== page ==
The last few pages of the book focus on Caps team (Wanda, Herc, Crystal, Quasar & D-Man) and their search for Thor's missing Twilight Sword. They find it quick and discover the culprit Modred the Mystic. Before the team can do anything, Modred's true scheme is revealed as the Scarlet Witch is abducted.


The squad attacks and subdue Modred and we find Modred himself was just a ploy of the sinister Mogan Le Fay. Morgan uses her magics, coupled with the Twilight Sword and the Scarlet Witch's power to...


... to what you ask? We don't find out as the Avengers and the entire world fade into white.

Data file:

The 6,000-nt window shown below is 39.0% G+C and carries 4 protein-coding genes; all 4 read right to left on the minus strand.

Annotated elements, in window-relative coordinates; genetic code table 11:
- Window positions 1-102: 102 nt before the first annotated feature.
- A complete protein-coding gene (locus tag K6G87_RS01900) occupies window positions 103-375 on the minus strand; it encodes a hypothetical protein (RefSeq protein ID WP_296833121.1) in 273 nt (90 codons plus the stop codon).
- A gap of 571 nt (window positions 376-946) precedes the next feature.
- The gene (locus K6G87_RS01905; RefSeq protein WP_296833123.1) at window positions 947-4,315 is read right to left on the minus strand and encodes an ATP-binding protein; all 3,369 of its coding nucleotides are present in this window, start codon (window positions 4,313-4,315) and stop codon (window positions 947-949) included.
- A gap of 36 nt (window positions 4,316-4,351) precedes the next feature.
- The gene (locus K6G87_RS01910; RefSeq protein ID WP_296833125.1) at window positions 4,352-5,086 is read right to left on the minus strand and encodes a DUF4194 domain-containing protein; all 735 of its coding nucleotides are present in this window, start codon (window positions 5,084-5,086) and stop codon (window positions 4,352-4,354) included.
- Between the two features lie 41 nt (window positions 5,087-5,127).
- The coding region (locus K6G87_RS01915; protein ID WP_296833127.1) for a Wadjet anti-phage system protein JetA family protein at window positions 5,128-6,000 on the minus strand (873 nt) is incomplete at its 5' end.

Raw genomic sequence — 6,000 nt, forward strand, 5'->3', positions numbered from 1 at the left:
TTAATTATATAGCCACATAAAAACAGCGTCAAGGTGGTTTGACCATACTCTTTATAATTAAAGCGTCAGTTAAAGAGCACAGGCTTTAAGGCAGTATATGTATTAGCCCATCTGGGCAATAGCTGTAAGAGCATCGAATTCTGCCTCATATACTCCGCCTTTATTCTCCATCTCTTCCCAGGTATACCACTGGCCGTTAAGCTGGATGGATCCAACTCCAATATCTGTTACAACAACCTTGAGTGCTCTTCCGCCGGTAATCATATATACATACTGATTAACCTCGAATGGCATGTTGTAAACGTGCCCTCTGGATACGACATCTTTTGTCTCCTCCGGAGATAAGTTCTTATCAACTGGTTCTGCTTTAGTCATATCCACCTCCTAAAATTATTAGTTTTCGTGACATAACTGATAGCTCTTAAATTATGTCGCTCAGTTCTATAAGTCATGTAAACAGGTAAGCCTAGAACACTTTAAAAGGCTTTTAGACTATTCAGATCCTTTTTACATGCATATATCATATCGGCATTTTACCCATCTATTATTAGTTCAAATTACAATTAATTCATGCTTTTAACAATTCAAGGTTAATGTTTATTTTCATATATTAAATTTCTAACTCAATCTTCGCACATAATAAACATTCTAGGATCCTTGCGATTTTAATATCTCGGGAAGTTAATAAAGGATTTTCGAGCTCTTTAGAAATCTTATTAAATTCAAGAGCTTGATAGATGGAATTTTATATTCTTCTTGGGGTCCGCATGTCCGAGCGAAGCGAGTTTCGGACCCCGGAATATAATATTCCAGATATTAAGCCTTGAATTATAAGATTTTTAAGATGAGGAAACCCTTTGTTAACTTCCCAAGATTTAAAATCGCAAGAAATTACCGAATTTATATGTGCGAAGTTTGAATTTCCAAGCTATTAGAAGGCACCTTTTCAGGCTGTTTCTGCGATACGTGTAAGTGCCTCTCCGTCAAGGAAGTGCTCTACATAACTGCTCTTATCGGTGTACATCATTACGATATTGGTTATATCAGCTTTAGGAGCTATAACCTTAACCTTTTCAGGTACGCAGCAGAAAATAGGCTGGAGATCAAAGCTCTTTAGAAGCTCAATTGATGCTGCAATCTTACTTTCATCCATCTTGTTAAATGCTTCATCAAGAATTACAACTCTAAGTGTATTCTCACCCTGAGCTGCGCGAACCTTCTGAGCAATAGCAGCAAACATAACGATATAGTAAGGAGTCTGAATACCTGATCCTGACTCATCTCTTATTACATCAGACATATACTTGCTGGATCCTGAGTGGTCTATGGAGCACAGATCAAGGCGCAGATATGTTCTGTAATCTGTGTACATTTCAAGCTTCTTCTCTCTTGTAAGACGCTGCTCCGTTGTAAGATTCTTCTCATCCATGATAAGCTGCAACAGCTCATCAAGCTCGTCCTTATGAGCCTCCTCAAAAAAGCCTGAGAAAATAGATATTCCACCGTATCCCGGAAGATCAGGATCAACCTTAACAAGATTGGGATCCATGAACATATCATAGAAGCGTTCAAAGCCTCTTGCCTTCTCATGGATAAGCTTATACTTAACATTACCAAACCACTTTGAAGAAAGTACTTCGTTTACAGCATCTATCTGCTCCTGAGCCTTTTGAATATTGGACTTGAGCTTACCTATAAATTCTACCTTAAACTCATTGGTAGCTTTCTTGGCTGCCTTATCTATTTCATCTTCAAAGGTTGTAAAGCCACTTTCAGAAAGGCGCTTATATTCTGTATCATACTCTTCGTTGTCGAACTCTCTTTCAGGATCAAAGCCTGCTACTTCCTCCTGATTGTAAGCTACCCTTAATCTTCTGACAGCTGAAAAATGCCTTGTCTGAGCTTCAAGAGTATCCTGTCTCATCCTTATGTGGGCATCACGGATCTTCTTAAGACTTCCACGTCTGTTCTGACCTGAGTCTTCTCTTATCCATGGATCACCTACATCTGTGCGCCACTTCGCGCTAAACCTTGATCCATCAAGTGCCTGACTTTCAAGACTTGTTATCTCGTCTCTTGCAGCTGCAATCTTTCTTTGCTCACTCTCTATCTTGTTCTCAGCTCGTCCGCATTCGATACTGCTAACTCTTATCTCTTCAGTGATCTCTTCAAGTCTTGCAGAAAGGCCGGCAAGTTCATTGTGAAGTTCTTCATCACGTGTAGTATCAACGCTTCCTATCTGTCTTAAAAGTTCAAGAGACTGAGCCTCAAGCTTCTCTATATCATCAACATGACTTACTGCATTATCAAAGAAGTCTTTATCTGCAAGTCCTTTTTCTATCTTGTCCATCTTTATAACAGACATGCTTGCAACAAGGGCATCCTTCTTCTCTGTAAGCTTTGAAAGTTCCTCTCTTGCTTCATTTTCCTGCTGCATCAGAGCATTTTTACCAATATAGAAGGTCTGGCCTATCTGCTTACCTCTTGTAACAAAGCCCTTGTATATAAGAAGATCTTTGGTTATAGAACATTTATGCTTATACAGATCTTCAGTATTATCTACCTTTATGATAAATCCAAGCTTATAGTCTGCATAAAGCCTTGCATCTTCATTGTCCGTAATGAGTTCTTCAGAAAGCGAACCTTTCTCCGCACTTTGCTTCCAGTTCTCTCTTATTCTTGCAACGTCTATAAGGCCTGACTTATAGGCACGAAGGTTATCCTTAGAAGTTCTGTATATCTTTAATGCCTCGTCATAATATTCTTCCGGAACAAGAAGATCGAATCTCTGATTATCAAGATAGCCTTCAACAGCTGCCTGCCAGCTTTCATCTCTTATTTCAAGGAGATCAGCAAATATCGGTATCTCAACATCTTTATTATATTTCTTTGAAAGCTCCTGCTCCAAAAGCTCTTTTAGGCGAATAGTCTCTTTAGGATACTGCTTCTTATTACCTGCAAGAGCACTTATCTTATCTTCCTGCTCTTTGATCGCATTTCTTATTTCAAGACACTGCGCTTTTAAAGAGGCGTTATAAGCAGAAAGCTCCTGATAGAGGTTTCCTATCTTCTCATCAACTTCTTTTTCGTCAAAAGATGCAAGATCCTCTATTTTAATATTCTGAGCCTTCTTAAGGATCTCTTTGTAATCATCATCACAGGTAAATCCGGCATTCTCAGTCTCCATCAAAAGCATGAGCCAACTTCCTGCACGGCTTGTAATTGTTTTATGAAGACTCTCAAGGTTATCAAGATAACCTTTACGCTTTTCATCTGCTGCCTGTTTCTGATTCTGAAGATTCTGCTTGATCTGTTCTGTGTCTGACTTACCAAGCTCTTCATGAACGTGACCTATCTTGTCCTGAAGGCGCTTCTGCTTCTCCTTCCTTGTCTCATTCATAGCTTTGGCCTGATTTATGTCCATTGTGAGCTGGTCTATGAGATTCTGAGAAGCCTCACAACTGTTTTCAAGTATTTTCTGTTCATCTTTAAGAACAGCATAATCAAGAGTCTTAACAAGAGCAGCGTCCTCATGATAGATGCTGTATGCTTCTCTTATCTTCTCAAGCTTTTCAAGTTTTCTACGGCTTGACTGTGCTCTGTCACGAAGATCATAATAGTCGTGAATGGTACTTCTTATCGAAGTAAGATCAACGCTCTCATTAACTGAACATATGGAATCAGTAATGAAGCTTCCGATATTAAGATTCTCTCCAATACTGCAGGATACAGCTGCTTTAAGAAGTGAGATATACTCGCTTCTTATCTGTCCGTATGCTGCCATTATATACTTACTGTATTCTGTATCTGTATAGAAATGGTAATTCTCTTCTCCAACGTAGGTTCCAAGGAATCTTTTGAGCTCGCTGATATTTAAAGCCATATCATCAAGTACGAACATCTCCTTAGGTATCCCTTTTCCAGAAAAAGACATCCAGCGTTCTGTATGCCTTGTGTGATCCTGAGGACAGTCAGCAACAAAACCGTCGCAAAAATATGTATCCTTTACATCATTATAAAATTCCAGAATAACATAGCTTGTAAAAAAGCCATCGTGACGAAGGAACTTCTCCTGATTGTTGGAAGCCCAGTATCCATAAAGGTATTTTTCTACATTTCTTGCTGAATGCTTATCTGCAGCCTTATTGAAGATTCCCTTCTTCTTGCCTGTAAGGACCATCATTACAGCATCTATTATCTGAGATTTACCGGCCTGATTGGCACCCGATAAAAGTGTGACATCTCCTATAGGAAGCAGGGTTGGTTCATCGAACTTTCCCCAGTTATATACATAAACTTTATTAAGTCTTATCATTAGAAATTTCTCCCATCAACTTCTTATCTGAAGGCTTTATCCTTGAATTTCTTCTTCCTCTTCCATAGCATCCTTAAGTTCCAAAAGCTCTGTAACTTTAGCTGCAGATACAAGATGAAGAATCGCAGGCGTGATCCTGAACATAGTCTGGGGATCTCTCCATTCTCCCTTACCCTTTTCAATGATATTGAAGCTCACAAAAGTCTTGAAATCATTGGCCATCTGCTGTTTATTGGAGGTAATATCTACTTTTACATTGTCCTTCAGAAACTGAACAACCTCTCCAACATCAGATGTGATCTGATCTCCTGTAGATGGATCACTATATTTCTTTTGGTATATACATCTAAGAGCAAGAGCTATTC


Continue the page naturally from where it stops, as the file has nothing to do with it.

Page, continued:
Next Issue: A Brave Old World.


The Art: It's Perez so it's perfect ('nuff said). Al Vey does a great job inking and the colors look good but I wish the book was on a higher grade of paper to really let them sparkle.


The Writing: Busiek instantly does something few are capable (or willing to do). He studies. He pulled this story from the grandest epic of the past to the tiniest of tales. There are creatures in this book that appeared in maybe two panels ever before their inclusion here. He has a cast of everyone who's ever been an Avenger and he nails their characterization every time. He mixes humor in easily but still sells the danger. Ultimately, Busiek simply respects the Avengers and it shows.


The only fault with the book is that it ended after 39 fantastic pages.